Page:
Interview with Dr. Victor D. Cha, D.S. Song–KF
Chair in Government and International Affairs
and Director of Asian Studies Department at
Georgetown University and Korea Chair at the CSIS
In this edition, the KF Washington, DC, Office speaks with Dr. Victor Cha, D.S. Song–KF Chair in Government and International Affairs and Director of Asian Studies Department at Georgetown University and Korea Chair at Center for Strategic and International Studies (CSIS). The Korea Chair at the CSIS is the first permanently endowed policy studies program on Korea in the United States. Since appointed as the Korea Chair in 2009, Dr. Cha has been one of the leaders in Korea-related policy discussion in Washington, DC, and the United States.
As Director of Asian Studies at Georgetown University and the Korea Chair at the Center for Strategic and International Studies (CSIS), you have been a multi-player in the areas of Korean Studies and policy community in the United States. Would you please briefly introduce both institutions and tell us about your role?
The Asian Studies program at Georgetown has a long history as a quality undergraduate certificate program. When Dean Robert Gallucci made me director in 2007, my mandate was to build the graduate profile of the program. We did this with the creation of a graduate certificate program in 2008. We won in 2009, for the first time in Georgetown’s history, a Title VI Department of Education Grant making the Asia program a national resource center on Asia. In 2011, we created a Master’s degree in Asian Studies, which has become one of the most popular degrees of its kind in the United States.
At CSIS, from 2009, as Korea Chair, we have built an independent, non-partisan policy studies program that aims to advance issues of mutual importance to the United States and Korea. Most of the work at CSIS is policy-oriented rather than academic, but it is not lobbying. Our main mission is to increase the level of informed discussion there is on US–Korea relations. We are focused on trying to do research in areas that would be helpful to making good policy. Some of our signature projects include one of the first studies in English on North Korean cyber-capabilities; a white paper on the US–ROK alliance; a report on civil nuclear energy cooperation; a book on unification; and our newest project to be released this year is a new interactive website, “Beyond Parallel: Increasing Transparency and Understanding about Korean Unification.”
In May of 2016, CSIS Korea Chair celebrates its seventh anniversary. Looking back at the past 7 years, what is the most notable achievement of the Korea Chair in terms of public diplomacy in the United States?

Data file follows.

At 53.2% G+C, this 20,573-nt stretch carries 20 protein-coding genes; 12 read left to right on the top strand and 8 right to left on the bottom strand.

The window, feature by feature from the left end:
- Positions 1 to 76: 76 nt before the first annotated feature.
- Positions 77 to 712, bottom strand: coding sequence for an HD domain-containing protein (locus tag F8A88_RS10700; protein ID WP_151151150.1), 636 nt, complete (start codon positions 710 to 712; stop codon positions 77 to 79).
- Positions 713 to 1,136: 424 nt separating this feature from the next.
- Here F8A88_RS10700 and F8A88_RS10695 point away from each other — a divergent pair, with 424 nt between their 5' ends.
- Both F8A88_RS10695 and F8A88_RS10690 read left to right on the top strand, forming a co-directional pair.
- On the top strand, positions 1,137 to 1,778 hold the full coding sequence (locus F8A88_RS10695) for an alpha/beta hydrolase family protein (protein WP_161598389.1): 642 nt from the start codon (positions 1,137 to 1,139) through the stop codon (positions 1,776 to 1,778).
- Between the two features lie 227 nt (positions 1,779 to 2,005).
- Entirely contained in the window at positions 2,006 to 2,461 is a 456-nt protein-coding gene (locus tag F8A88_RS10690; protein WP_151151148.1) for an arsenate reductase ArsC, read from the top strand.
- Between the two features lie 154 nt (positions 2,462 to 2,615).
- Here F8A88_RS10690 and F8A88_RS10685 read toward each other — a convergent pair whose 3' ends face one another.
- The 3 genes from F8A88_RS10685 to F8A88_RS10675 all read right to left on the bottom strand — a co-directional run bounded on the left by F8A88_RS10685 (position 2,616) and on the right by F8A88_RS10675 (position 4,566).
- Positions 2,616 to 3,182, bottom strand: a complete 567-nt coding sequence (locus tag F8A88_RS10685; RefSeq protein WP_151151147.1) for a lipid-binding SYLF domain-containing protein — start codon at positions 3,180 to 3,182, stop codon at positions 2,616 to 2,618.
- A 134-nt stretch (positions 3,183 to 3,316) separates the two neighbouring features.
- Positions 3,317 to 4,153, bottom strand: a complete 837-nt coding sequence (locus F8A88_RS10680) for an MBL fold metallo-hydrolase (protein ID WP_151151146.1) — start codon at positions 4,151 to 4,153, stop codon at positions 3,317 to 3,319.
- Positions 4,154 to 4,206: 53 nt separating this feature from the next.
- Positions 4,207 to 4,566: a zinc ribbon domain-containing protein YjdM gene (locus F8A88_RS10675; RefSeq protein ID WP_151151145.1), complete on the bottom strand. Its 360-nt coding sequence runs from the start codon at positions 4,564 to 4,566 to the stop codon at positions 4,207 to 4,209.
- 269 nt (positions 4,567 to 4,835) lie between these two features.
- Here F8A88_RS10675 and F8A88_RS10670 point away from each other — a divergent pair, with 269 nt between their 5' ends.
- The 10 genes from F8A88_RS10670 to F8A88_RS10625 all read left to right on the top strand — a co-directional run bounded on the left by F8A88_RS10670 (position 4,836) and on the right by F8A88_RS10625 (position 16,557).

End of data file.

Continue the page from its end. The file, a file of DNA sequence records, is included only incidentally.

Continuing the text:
It’s hard to point to one event or one accomplishment. I think what we are most proud of is being one of the first permanently endowed policy studies programs on Korea in the United States, and being sought after as an independent, objective, and trusted group that produces high-quality research on issues important to Americans and Koreans. We are reaching a wide audience—in 2015, Korea Chair events had over 400,000 viewers online and in person, and Korea Chair publications had well over 600,000 views and downloads.
What are some signature projects that you are currently working on, and why did you start these projects? Also, what are some goals you and CSIS would like to achieve through these projects?
◇ Beyond Parallel:
Our newest project is BP, a website dedicated to enhancing understanding and transparency related to unification. There is so little that we know about it, yet it is one of the most important variables that will affect the lives of Koreans, Americans, Chinese, and others. With this website, we hope to create a central portal for global discussion on unification that will reduce misperception, increase transparency with high-quality research, and ultimately enhance strategic trust.
◇ US–Korea Next-Generation Scholars Program (NextGen):
This is one of my favorite projects. We seek to educate the next generation of Korea scholars in the United States and abroad about how to think and talk about policy issues. Many of these scholars are rising stars in their fields, but may also be the only Koreanists within 200 square miles of their campuses. So when something happens on Korea, they are looked to for advice and commentary. We want to help them talk intelligently about policy issues even if this is not their expertise. The senior scholars we involve also enjoy mentoring these younger scholars.
You have been at the forefront of educating next generation Korea experts while bridging the academia and policy community. Why is this important and what can both Korea and US do more to bridge such gap, as well as to foster the young scholars who can contribute to the policy community?
The most important thing that we do as scholars is to raise the level of informed and educated discussion there is on Korea for Americans and vice – versa. Not every scholar wants to be a policy expert. That is fine. But we all have a responsibility to be able to contribute to the public policy discussion if asked. And we should do so in educated and informed ways. I think NextGen does this.
In Washington DC and Korea, experts often say that policy discussion on Korea is heavily focused on North Korea issues. Do you agree with this assessment? If yes, what would be the areas or topics that can be studied and explored more in the US or jointly with Korea?
Policy discussions usually do not gravitate to things that are going well. They gravitate to things that are difficult to solve and that are critical to security. This is why we are focused on North Korea all the time. I think an area of research that is neglected is macroeconomic policy in South Korea. Slow growth can have longer-term strategic implications that need to be better understood.
KF Washington, DC, Office